COVID-19 MADE US VERY AWARE OF WHAT IS AND ISN’T IMPORTANT IN OUR DAILY LIVES.
The phrase “hindsight is 2020” has a whole new meaning. It will always refer to one of the worst year’s our world has ever experienced, and for good reason. However, like most tragic events, there are lessons to be learned. Whatever way you find personal growth in this period is awesome. If it got you over your last girlfriend, good for you. One common lesson we’ve all experienced during this pandemic is a redefinition of our values. What do we need? What do we want? What to buy? What to sell? What’s important and what isn’t? Even if you aren’t sure how to articulate your growth, don’t worry, here’s a couple lessons you can tell people you learned.
Remember all that panic-buying at the beginning of the pandemic? That hysteria and lack of common sense that led people to fight over toilet paper? An embarrassing moment for humanity, but an important reminder to take the necessary time to stock up on essential items. Whether in a crisis or not, you now know what you really need and really don’t. Need: steady supply of hand soap. Don’t need: 60 packs of instant ramen. Once the pandemic is done, don’t slip back into your old habits of not buying enough and having to run back to the grocery store, or buying too much and throwing away a bunch of food out. As we’ve spent more time and money at the supermarket and less at the restaurant, we have been cooking in mass. We’ve been trying new foods or dishes we never would have spent the time on previously. These new and improved skills, smarter shopping, better cooking, have made us all more self-reliant. America may be known for convenience, but hopefully more people know how to do a few basics things themselves.
Another lesson the pandemic has taught us: our ability to keep busy. No longer were we able to spend hours swiping away on Tinder looking for a casual hookup (well we could have but there wasn’t really any point). No longer could we hit the gym multiple times a week. If you’re an extrovert, you probably spent a good amount of that hard-earned cash on going out with your friends. We couldn’t do that either. Guess what? Life went on.
You don’t need anyone else to stay in shape. Get rid of that gym membership and sign up for online Zoom classes. Having the ability to exercise from home is convenient and if you make a mistake you’re not embarrassing yourself in front of hot people. There are tons of resources about the best workouts to do from the comfort of your own home. This results in less time spent driving back and forth to the gym, and more time actually exercising.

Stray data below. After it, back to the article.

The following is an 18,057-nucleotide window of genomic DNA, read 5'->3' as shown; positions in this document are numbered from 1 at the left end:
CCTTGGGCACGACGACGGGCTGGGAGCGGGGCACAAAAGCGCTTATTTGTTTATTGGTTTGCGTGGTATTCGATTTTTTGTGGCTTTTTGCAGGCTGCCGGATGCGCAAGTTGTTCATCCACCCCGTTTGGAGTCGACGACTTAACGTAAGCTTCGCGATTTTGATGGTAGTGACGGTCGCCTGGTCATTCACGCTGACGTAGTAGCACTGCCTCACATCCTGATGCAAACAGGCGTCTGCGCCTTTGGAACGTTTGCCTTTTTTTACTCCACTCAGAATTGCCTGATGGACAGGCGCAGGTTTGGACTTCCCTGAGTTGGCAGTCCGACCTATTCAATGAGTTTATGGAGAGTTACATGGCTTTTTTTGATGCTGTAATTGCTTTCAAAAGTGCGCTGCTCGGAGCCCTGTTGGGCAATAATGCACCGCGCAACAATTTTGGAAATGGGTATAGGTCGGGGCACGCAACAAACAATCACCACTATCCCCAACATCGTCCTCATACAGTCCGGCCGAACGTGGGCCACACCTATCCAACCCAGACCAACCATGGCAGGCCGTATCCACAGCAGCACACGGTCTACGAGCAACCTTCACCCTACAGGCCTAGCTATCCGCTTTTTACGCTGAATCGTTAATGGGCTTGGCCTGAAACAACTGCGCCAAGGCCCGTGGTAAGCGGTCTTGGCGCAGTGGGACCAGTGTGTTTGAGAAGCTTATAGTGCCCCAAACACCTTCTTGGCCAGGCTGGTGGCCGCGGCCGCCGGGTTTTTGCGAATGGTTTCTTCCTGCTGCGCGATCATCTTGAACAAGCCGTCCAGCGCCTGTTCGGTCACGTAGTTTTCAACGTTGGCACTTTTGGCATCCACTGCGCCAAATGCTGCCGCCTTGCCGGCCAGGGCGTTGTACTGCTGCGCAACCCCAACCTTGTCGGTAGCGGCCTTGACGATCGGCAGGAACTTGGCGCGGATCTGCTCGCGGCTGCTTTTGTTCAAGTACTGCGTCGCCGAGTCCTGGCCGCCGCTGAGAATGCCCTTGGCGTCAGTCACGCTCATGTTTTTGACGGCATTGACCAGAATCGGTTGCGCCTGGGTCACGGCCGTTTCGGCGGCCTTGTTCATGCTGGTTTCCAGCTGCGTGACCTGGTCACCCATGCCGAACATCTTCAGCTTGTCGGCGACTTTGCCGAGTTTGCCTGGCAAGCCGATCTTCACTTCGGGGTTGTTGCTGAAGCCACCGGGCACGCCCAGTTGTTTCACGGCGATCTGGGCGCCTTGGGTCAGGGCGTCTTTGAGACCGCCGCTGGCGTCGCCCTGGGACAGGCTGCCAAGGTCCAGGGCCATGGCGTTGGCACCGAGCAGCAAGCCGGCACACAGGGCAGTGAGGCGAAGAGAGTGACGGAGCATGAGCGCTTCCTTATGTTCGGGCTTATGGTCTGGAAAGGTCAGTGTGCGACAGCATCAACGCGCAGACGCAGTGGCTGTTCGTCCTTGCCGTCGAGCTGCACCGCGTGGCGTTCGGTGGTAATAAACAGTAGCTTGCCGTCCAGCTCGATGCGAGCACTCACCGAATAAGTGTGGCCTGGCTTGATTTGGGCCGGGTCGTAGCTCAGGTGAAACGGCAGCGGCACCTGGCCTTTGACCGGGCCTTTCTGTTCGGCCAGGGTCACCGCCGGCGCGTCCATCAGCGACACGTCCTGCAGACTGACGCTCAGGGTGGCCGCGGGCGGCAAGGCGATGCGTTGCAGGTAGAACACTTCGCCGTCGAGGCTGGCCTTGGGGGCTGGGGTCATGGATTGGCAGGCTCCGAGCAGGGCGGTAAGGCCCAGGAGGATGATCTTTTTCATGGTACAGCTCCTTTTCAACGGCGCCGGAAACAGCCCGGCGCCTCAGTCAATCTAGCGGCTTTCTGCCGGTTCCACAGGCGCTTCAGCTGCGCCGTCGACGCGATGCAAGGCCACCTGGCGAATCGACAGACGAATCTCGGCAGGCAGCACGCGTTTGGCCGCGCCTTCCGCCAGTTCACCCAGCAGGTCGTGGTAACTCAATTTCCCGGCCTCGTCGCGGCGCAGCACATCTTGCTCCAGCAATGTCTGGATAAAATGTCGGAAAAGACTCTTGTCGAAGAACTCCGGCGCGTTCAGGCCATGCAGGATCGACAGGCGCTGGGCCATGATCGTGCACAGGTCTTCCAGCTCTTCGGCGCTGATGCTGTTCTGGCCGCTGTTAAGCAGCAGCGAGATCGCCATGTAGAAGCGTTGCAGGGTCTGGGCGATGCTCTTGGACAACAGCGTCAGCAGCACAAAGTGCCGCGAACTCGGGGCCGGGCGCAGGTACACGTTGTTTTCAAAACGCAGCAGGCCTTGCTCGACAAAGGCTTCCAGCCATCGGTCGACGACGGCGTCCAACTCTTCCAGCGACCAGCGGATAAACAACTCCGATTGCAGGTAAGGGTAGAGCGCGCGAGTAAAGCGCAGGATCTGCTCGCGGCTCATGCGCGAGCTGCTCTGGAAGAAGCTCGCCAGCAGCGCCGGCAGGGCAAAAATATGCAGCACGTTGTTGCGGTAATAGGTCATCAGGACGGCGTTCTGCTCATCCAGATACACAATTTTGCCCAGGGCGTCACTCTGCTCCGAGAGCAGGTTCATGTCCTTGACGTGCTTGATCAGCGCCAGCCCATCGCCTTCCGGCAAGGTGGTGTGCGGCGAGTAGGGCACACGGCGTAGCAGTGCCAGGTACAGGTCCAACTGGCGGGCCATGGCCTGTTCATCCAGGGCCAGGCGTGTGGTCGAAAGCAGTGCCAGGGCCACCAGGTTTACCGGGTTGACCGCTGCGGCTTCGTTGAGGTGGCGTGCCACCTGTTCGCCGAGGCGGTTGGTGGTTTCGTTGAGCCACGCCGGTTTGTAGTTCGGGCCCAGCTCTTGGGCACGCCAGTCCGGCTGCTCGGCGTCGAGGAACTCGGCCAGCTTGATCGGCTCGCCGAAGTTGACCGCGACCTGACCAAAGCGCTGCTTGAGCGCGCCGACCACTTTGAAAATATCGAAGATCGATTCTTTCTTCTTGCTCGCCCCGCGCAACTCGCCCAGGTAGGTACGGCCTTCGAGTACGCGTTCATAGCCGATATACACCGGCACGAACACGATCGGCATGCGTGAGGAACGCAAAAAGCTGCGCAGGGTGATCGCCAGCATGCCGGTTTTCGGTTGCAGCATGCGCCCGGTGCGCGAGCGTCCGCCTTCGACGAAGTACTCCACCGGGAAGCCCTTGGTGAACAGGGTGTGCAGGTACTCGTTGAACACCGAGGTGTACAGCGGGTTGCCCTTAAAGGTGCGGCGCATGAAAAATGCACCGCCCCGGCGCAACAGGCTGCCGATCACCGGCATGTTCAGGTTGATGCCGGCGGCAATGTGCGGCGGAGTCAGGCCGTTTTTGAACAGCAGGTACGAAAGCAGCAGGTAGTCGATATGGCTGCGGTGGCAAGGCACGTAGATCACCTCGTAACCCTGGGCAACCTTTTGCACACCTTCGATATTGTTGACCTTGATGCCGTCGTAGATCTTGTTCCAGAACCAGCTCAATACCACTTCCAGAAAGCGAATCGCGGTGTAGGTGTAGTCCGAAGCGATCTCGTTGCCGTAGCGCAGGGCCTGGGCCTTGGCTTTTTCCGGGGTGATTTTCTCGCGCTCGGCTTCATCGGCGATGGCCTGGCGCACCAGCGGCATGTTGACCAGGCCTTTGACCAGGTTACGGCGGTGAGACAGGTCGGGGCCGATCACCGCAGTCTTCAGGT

Does it suck not to be able to go out with your friends? Of course. Have you spoken to your friends since March? Of course, you probably spoke to one yesterday, albeit on the phone. Technology is in no way a substitution for real human communication, and because it isn’t as fulfilling as real communication, we get tired of it faster. We’ve all probably been communicating less overall. We’ve spoken to our friends, our family, our colleagues less than normal. That sounds a bit sad, but think about it, are you staring longingly out the window? Are you sleeping in the middle of the day? Probably not. More likely, life has gone on without you boring yourself to death. This isn’t to stay you should remain a hermit all your life, but you now know that if necessary, you can stay busy, healthy, and entertained all on your own.
Think back to early March 2020. Scrolling through your social feed, it became clear the world would shut down. You panicked, called your loved ones, and probably went to bed wondering how the outside world would look the next day. Totally normal, but like with any unexpected circumstance, you have to pull through. It’s nerve-wracking to deal with situations that are out of your control. Take that nervous energy and focus it towards work that you can control. If you have a project due at the end of the week, focus on that. Have you been meaning to switch out the light bulbs in your apartment? Tackle that! Are clients losing interest in your work? Use that nervous energy to figure out why and how to fix it. The world is guaranteed to throw curve balls into your life, but you’ve now made it through a global pandemic. If you weathered that, then is there really anything you can’t do? The past year has been one long lesson on how to harness stress and turn it into something positive.
Cooking, budgeting, self-reliance, and stress management are pretty good lessons. No matter what you’ve spent the pandemic doing, you are sure to have learned something, even if you might not realize it yet.